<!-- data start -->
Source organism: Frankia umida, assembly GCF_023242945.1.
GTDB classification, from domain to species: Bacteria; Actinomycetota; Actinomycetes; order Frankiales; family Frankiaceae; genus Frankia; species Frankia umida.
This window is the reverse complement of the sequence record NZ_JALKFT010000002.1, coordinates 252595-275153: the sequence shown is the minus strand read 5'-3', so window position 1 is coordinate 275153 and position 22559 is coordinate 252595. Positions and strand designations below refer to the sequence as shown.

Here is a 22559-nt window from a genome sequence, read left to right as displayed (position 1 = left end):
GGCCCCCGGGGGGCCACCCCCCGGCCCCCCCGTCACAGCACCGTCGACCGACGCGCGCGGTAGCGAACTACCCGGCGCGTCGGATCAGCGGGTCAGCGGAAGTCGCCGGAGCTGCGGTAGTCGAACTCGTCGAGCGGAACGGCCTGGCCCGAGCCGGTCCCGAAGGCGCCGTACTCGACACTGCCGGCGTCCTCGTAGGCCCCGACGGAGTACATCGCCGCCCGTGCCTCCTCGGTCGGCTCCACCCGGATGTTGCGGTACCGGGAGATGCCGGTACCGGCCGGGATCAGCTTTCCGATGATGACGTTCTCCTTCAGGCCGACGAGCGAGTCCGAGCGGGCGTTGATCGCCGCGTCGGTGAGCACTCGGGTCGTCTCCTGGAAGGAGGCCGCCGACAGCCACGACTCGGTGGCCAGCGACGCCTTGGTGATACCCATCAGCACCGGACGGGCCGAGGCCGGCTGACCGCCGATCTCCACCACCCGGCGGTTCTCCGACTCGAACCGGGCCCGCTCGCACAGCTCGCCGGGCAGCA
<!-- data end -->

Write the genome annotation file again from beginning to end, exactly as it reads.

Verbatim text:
Source organism: Frankia umida, assembly GCF_023242945.1.
GTDB classification, from domain to species: Bacteria; Actinomycetota; Actinomycetes; order Frankiales; family Frankiaceae; genus Frankia; species Frankia umida.
This window is the reverse complement of the sequence record NZ_JALKFT010000002.1, coordinates 252595-275153: the sequence shown is the minus strand read 5'-3', so window position 1 is coordinate 275153 and position 22559 is coordinate 252595. Positions and strand designations below refer to the sequence as shown.

Here is a 22559-nt window from a genome sequence, read left to right as displayed (position 1 = left end):
GGCCCCCGGGGGGCCACCCCCCGGCCCCCCCGTCACAGCACCGTCGACCGACGCGCGCGGTAGCGAACTACCCGGCGCGTCGGATCAGCGGGTCAGCGGAAGTCGCCGGAGCTGCGGTAGTCGAACTCGTCGAGCGGAACGGCCTGGCCCGAGCCGGTCCCGAAGGCGCCGTACTCGACACTGCCGGCGTCCTCGTAGGCCCCGACGGAGTACATCGCCGCCCGTGCCTCCTCGGTCGGCTCCACCCGGATGTTGCGGTACCGGGAGATGCCGGTACCGGCCGGGATCAGCTTTCCGATGATGACGTTCTCCTTCAGGCCGACGAGCGAGTCCGAGCGGGCGTTGATCGCCGCGTCGGTGAGCACTCGGGTCGTCTCCTGGAAGGAGGCCGCCGACAGCCACGACTCGGTGGCCAGCGACGCCTTGGTGATACCCATCAGCACCGGACGGGCCGAGGCCGGCTGACCGCCGATCTCCACCACCCGGCGGTTCTCCGACTCGAACCGGGCCCGCTCGCACAGCTCGCCGGGCAGCA